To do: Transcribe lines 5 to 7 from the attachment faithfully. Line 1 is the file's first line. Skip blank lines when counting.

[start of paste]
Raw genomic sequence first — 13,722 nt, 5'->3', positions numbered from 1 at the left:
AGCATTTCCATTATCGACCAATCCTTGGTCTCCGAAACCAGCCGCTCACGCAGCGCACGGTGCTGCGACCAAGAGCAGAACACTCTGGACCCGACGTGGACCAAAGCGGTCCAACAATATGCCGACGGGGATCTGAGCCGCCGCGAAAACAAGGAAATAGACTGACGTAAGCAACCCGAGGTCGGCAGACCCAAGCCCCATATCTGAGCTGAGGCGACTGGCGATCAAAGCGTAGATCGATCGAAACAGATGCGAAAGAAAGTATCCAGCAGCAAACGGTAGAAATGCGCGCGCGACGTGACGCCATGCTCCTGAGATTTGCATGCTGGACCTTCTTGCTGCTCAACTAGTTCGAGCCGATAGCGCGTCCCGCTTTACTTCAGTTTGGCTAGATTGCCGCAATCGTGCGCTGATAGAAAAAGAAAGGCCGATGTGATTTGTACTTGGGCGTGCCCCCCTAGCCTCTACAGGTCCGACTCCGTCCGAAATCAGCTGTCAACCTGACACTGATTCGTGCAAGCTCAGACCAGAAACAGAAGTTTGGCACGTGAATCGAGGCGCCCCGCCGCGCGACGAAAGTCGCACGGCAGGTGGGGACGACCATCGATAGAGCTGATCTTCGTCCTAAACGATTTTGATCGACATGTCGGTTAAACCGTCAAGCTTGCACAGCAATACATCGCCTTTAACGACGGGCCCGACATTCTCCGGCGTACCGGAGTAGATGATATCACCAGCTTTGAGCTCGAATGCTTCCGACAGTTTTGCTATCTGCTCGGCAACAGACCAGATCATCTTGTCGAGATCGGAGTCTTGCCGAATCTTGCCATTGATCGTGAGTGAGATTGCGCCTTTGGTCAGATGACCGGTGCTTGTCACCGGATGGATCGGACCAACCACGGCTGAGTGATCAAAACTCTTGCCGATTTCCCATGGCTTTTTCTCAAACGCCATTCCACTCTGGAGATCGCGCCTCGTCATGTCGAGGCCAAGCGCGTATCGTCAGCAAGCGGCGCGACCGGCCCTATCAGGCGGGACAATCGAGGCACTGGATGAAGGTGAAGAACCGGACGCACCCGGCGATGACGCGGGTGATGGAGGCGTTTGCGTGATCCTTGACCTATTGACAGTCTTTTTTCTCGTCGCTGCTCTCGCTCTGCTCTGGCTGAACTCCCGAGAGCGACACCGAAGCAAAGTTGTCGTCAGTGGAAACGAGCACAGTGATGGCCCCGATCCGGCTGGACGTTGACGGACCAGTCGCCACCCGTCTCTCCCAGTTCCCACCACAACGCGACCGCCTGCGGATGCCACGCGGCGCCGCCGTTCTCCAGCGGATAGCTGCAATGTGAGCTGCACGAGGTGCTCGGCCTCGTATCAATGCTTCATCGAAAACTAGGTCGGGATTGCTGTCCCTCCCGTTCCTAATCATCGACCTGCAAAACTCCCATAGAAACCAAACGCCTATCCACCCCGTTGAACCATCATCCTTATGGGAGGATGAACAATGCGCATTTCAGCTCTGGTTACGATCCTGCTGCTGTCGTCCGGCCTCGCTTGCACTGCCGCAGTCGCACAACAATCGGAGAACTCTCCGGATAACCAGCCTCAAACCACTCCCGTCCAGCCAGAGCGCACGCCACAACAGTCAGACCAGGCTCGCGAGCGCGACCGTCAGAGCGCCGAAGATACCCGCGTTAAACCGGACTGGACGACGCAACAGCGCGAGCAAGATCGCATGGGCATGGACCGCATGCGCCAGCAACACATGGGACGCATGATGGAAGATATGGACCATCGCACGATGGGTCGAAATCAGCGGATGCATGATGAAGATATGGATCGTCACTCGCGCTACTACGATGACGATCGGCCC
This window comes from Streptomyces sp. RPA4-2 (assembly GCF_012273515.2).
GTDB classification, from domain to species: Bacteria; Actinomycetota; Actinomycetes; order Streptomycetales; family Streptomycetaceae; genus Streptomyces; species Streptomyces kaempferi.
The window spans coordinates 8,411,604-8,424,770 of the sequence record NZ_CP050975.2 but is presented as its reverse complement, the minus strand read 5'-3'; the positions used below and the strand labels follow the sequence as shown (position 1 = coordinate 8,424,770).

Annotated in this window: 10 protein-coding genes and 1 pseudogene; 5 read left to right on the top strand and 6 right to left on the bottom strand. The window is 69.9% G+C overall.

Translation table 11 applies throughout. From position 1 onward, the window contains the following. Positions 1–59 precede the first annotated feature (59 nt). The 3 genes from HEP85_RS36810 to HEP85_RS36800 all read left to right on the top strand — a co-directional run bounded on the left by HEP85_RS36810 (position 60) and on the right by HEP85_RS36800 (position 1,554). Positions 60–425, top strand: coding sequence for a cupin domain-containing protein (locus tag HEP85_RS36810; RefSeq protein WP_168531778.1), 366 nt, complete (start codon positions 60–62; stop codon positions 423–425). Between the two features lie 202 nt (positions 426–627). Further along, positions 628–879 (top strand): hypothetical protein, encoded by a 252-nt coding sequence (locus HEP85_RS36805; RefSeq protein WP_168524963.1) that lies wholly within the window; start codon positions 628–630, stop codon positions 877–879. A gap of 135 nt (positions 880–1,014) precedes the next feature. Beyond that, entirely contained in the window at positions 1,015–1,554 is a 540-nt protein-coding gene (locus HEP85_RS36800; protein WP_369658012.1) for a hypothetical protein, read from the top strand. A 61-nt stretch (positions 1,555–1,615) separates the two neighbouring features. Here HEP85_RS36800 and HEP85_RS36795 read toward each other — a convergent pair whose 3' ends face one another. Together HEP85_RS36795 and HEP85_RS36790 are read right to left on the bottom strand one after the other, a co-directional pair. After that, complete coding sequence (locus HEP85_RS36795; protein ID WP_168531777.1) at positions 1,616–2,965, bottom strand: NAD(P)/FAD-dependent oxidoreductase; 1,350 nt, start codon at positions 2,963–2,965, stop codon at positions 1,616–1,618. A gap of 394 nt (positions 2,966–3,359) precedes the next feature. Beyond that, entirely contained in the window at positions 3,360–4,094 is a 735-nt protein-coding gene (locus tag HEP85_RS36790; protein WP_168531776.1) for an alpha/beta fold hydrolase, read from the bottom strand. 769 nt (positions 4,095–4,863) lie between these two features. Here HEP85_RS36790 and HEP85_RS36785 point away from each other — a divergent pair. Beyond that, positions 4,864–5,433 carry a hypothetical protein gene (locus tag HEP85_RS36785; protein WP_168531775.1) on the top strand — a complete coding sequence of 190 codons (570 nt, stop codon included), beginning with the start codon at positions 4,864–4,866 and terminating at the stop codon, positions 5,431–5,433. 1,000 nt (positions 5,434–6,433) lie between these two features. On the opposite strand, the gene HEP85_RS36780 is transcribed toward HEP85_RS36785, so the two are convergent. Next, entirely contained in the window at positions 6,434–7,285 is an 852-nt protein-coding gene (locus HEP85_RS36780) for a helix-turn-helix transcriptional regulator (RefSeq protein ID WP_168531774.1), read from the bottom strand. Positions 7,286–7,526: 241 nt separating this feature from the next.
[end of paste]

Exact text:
The window spans coordinates 8,411,604-8,424,770 of the sequence record NZ_CP050975.2 but is presented as its reverse complement, the minus strand read 5'-3'; the positions used below and the strand labels follow the sequence as shown (position 1 = coordinate 8,424,770).

Annotated in this window: 10 protein-coding genes and 1 pseudogene; 5 read left to right on the top strand and 6 right to left on the bottom strand. The window is 69.9% G+C overall.

Translation table 11 applies throughout. From position 1 onward, the window contains the following. Positions 1–59 precede the first annotated feature (59 nt). The 3 genes from HEP85_RS36810 to HEP85_RS36800 all read left to right on the top strand — a co-directional run bounded on the left by HEP85_RS36810 (position 60) and on the right by HEP85_RS36800 (position 1,554). Positions 60–425, top strand: coding sequence for a cupin domain-containing protein (locus tag HEP85_RS36810; RefSeq protein WP_168531778.1), 366 nt, complete (start codon positions 60–62; stop codon positions 423–425). Between the two features lie 202 nt (positions 426–627). Further along, positions 628–879 (top strand): hypothetical protein, encoded by a 252-nt coding sequence (locus HEP85_RS36805; RefSeq protein WP_168524963.1) that lies wholly within the window; start codon positions 628–630, stop codon positions 877–879. A gap of 135 nt (positions 880–1,014) precedes the next feature. Beyond that, entirely contained in the window at positions 1,015–1,554 is a 540-nt protein-coding gene (locus HEP85_RS36800; protein WP_369658012.1) for a hypothetical protein, read from the top strand. A 61-nt stretch (positions 1,555–1,615) separates the two neighbouring features. Here HEP85_RS36800 and HEP85_RS36795 read toward each other — a convergent pair whose 3' ends face one another. Together HEP85_RS36795 and HEP85_RS36790 are read right to left on the bottom strand one after the other, a co-directional pair. After that, complete coding sequence (locus HEP85_RS36795; protein ID WP_168531777.1) at positions 1,616–2,965, bottom strand: NAD(P)/FAD-dependent oxidoreductase; 1,350 nt, start codon at positions 2,963–2,965, stop codon at positions 1,616–1,618. A gap of 394 nt (positions 2,966–3,359) precedes the next feature. Beyond that, entirely contained in the window at positions 3,360–4,094 is a 735-nt protein-coding gene (locus tag HEP85_RS36790; protein WP_168531776.1) for an alpha/beta fold hydrolase, read from the bottom strand. 769 nt (positions 4,095–4,863) lie between these two features. Here HEP85_RS36790 and HEP85_RS36785 point away from each other — a divergent pair. Beyond that, positions 4,864–5,433 carry a hypothetical protein gene (locus tag HEP85_RS36785; protein WP_168531775.1) on the top strand — a complete coding sequence of 190 codons (570 nt, stop codon included), beginning with the start codon at positions 4,864–4,866 and terminating at the stop codon, positions 5,431–5,433. 1,000 nt (positions 5,434–6,433) lie between these two features. On the opposite strand, the gene HEP85_RS36780 is transcribed toward HEP85_RS36785, so the two are convergent. Next, entirely contained in the window at positions 6,434–7,285 is an 852-nt protein-coding gene (locus HEP85_RS36780) for a helix-turn-helix transcriptional regulator (RefSeq protein ID WP_168531774.1), read from the bottom strand. Positions 7,286–7,526: 241 nt separating this feature from the next.